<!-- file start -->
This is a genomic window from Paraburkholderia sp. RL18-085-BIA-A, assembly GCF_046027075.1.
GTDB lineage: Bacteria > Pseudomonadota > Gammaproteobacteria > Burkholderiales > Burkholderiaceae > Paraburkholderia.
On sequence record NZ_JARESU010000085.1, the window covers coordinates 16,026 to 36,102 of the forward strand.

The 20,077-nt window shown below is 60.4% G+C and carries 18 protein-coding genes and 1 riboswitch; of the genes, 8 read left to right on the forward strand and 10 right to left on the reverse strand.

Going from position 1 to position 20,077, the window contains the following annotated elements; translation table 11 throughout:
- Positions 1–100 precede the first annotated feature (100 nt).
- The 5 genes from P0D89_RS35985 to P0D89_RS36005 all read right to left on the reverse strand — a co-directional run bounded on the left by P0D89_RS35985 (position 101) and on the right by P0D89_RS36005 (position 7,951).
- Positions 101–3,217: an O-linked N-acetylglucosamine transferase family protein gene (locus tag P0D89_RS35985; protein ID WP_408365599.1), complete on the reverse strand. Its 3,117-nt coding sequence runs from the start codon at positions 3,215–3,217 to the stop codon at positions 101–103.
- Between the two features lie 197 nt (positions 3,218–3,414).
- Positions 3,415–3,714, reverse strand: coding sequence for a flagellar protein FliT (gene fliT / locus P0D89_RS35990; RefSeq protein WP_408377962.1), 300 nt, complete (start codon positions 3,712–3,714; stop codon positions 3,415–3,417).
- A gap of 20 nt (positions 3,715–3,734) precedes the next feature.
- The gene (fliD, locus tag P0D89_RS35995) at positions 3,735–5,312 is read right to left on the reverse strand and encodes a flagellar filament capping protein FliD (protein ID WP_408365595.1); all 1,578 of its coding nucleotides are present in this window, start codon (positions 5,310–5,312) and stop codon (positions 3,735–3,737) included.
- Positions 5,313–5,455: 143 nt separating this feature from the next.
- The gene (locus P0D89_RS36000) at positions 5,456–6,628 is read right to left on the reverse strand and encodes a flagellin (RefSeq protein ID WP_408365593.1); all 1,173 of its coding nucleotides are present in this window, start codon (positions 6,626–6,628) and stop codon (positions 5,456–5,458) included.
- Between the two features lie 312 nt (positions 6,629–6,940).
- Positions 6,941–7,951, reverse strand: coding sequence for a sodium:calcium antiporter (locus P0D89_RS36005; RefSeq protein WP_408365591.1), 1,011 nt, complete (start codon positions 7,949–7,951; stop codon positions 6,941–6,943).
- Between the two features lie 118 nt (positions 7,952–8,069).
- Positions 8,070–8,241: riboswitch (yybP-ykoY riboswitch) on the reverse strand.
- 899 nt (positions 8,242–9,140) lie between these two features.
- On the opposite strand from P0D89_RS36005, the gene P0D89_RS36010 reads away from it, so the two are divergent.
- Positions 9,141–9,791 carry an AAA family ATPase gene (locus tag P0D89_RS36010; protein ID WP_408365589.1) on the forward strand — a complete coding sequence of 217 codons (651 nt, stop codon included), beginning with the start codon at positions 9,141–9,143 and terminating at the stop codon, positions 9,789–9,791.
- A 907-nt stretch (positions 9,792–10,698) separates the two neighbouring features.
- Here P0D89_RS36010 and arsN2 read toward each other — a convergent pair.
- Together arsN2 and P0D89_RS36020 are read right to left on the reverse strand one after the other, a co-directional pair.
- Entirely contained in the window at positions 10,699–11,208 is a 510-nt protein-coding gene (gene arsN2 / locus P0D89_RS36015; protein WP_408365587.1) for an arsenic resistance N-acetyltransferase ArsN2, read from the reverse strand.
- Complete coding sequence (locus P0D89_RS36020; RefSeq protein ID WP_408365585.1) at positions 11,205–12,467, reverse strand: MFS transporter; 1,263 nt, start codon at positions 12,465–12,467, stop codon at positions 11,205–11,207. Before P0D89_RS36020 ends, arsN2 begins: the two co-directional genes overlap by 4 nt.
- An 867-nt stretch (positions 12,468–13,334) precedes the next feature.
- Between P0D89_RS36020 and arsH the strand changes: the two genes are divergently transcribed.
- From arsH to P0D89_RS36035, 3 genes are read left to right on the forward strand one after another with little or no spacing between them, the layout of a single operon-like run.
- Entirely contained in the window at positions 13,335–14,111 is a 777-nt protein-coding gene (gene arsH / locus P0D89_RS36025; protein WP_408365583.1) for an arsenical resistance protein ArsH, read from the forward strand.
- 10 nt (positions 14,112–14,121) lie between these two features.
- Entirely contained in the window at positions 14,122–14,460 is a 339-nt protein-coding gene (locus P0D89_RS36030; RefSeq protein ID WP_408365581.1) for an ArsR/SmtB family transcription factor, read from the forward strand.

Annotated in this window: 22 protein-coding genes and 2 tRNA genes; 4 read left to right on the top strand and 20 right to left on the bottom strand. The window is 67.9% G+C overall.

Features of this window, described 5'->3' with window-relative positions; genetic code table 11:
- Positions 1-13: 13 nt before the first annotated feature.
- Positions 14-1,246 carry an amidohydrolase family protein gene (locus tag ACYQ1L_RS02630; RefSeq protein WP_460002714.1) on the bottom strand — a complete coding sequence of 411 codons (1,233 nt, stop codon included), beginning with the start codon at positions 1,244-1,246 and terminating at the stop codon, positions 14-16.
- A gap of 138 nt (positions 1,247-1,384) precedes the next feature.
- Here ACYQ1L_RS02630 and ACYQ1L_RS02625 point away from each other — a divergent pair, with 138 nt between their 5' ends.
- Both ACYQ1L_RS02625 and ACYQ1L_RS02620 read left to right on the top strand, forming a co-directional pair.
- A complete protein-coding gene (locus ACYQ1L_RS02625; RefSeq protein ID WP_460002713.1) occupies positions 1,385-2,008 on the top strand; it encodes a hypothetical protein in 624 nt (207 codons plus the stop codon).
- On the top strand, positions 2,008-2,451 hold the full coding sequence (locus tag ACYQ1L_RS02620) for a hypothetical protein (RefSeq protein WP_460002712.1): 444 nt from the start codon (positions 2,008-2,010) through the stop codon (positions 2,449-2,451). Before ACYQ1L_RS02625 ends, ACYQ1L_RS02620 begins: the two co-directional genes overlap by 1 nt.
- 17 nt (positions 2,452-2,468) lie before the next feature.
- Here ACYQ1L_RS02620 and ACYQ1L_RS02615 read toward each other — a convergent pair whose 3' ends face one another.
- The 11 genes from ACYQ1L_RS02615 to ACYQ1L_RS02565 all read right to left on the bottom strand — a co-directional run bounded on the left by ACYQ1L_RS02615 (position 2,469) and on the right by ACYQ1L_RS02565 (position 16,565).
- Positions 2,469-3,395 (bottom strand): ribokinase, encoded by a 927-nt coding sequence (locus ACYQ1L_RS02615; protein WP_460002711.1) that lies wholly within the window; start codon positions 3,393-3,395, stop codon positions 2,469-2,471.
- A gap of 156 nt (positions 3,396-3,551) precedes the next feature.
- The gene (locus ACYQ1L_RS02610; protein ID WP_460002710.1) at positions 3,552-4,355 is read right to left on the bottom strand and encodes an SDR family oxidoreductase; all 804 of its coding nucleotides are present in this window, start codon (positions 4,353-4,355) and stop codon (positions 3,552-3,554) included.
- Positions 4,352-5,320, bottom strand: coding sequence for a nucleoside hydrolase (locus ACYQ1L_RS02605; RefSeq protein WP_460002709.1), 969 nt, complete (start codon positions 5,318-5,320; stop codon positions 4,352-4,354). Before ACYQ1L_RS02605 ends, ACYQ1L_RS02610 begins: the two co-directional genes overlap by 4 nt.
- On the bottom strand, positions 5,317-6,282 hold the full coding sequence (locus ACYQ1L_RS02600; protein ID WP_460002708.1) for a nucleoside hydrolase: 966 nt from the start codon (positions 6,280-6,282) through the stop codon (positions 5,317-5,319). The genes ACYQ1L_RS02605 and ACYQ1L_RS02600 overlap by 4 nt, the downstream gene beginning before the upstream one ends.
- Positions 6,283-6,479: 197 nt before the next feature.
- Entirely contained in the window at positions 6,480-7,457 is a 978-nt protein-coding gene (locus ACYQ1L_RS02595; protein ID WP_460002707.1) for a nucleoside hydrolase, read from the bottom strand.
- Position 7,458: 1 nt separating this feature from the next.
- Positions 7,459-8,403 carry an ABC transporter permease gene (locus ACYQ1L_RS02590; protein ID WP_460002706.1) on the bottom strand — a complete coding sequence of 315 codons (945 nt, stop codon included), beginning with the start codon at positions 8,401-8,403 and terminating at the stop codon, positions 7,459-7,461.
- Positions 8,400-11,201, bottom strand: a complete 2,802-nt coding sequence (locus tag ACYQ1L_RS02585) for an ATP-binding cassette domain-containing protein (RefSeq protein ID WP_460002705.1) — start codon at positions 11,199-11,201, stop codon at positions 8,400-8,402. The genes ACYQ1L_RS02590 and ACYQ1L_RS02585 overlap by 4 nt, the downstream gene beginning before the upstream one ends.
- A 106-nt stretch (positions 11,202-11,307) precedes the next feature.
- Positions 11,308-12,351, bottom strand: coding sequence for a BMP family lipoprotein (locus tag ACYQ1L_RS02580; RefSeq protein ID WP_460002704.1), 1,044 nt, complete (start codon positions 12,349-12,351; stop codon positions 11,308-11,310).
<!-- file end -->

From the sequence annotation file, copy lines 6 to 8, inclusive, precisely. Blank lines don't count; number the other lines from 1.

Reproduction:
- Positions 1–100 precede the first annotated feature (100 nt).
- The 5 genes from P0D89_RS35985 to P0D89_RS36005 all read right to left on the reverse strand — a co-directional run bounded on the left by P0D89_RS35985 (position 101) and on the right by P0D89_RS36005 (position 7,951).
- Positions 101–3,217: an O-linked N-acetylglucosamine transferase family protein gene (locus tag P0D89_RS35985; protein ID WP_408365599.1), complete on the reverse strand. Its 3,117-nt coding sequence runs from the start codon at positions 3,215–3,217 to the stop codon at positions 101–103.